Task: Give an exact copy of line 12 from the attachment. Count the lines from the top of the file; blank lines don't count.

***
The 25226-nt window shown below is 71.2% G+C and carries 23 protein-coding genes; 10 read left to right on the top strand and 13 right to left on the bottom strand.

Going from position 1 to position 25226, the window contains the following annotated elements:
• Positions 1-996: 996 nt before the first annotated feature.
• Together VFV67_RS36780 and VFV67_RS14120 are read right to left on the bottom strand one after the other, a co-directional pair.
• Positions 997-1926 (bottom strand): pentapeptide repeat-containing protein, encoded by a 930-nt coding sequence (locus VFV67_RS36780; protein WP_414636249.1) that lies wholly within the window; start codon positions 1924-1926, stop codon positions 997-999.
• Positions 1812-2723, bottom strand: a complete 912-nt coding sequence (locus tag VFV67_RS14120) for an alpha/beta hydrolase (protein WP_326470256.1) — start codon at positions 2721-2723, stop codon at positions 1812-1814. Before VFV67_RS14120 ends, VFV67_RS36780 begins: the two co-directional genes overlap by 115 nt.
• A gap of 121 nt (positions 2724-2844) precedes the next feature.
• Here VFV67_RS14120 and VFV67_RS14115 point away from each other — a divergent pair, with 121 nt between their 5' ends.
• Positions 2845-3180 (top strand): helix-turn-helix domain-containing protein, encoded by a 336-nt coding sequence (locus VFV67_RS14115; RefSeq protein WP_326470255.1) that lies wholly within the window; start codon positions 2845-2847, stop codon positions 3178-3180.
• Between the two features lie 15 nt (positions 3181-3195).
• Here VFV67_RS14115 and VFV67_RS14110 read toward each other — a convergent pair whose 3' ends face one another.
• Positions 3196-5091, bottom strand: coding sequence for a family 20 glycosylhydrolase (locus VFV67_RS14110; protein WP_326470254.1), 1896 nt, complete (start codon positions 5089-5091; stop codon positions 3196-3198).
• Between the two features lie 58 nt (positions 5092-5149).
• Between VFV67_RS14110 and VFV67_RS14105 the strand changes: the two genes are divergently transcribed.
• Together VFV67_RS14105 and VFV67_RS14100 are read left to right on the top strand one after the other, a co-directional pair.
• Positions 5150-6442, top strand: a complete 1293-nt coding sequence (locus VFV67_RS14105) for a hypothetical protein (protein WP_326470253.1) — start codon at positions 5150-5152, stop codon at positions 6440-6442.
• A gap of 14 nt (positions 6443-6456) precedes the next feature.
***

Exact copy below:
• Positions 3196-5091, bottom strand: coding sequence for a family 20 glycosylhydrolase (locus VFV67_RS14110; protein WP_326470254.1), 1896 nt, complete (start codon positions 5089-5091; stop codon positions 3196-3198).